JACKSONVILLE, Fla. — Local students from Atlantic Coast High School and A. Philip Randolph Career Academies are learning what it takes to be a forensic scientist by competing in the district’s first forensic science competition.
Autumn Davenport is a senior at Atlantic Coast High School.
While growing up, she says, she always had an interest in forensics and criminal psychology.
“Something that’s really piqued my interest in forensic psychology and psychiatry is the show Mindhunter that’s all about developing techniques and all the psychology behind it and what makes people tick,” Davenport said.
She’s using what she’s learned in her forensic science class by working with the Jacksonville Beach Police Department an investigator.
In this case, a crime took place inside the Carver Center and these students have to figure out what happened.
They get the chance to process a mock crime scene by collecting evidence, taking pictures and putting down evidence markers.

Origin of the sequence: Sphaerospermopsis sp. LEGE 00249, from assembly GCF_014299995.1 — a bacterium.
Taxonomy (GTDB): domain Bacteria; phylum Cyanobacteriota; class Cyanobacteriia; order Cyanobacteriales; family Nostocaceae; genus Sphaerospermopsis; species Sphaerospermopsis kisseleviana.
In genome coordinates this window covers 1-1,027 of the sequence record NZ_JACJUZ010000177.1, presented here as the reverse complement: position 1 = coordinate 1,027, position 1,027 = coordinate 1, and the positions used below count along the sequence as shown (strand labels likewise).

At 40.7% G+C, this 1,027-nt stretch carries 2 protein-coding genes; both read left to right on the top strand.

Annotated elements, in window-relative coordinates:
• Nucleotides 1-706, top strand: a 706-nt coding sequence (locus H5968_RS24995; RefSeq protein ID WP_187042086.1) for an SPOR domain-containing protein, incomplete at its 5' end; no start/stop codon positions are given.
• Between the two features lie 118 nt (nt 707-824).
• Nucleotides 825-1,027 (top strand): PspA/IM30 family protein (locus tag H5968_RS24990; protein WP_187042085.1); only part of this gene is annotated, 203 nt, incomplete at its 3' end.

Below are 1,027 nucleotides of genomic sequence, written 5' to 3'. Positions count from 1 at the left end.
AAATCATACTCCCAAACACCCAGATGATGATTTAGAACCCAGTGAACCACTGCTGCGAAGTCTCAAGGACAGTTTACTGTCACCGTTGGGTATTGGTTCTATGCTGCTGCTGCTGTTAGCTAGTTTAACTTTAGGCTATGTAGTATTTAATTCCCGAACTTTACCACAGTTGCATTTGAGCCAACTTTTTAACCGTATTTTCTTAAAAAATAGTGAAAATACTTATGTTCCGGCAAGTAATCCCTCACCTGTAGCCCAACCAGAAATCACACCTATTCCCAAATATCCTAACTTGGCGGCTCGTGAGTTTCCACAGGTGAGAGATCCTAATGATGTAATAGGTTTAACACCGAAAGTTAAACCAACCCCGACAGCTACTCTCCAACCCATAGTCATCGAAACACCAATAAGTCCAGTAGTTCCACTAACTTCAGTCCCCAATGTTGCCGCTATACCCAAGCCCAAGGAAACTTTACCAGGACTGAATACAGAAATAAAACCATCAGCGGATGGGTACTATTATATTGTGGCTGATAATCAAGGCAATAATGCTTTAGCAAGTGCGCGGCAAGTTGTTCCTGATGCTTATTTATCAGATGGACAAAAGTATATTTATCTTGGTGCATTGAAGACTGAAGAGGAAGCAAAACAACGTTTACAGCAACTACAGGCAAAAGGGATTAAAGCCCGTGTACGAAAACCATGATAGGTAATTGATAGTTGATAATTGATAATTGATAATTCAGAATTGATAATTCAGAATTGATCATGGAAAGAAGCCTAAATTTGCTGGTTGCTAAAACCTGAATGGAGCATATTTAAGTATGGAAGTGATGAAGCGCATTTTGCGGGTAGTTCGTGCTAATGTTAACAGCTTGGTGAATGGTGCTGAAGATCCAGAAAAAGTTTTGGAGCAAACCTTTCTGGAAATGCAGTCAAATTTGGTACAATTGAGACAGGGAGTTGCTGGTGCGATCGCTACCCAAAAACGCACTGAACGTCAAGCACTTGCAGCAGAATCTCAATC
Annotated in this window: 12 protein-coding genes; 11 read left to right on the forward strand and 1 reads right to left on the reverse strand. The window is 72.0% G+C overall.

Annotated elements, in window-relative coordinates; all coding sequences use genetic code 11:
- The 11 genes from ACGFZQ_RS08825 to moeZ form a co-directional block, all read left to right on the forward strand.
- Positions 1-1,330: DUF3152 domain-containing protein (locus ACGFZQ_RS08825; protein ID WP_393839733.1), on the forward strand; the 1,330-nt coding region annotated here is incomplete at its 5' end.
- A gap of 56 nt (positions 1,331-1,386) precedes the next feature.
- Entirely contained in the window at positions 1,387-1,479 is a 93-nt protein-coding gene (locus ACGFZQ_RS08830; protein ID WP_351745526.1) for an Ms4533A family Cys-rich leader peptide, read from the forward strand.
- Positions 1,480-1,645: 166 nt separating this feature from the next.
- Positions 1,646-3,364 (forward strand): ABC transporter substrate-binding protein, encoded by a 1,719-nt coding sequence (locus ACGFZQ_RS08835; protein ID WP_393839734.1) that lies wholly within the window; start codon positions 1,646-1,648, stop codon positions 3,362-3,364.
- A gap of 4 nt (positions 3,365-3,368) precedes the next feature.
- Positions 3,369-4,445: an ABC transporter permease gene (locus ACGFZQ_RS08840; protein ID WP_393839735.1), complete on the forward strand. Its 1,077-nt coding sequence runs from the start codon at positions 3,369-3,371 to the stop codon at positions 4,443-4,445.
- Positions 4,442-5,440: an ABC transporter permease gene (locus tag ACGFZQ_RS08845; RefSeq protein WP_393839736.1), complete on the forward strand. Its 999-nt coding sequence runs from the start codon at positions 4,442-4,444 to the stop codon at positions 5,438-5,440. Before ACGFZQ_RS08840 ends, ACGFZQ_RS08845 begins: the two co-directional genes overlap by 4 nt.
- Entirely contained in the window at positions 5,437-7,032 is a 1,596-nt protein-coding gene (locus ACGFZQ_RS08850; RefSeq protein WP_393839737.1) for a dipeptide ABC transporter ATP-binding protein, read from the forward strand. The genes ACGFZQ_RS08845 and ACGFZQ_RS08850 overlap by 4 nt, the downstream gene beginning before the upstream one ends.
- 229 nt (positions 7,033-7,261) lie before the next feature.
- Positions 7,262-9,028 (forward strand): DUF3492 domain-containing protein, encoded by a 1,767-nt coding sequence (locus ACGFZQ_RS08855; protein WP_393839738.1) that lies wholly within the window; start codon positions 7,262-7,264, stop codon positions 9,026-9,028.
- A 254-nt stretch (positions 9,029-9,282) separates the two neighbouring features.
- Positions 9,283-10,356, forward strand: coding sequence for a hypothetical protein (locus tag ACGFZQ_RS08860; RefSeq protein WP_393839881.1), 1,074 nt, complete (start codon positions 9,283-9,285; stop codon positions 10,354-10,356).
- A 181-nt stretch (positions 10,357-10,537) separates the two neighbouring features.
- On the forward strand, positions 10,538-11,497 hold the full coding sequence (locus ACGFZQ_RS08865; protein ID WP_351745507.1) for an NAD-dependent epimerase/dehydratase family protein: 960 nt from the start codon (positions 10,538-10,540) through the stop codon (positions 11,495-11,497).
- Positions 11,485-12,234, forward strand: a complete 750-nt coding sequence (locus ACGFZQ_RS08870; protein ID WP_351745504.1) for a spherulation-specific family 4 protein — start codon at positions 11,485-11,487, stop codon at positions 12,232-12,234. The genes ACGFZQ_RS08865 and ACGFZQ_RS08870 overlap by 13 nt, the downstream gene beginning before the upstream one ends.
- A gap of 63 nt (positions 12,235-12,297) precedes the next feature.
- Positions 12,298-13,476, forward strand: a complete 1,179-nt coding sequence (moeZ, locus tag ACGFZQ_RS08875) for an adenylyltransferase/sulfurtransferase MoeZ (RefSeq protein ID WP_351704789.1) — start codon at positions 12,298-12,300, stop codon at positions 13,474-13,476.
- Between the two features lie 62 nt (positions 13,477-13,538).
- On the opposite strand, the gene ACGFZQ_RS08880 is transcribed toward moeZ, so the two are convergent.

“We’re looking at trace evidence, blood splatter, stuff like that,” she said.
Pete Carafano with Duval County Public Schools told Action News Jax that forensic science is taught at six of their schools.
The elective helps students think about pursuing higher-paying jobs in STEM.
“What we’re preparing them for is potential careers both here locally in Jacksonville and all over Florida and the nation, so the idea is to expose them whenever possible to the real world that the skills they’re learning are actually used,” Carafano said.
Atlantic Coast High School and A. Philip Randolph Career Academies have one week to compile all of their evidence.
"It’s really fun. We’re hoping that we can do well in this competition," Davenport said.
Next week, they’ll present their findings to in front of a local judge and state prosecutors who will determine the winner of the competition.
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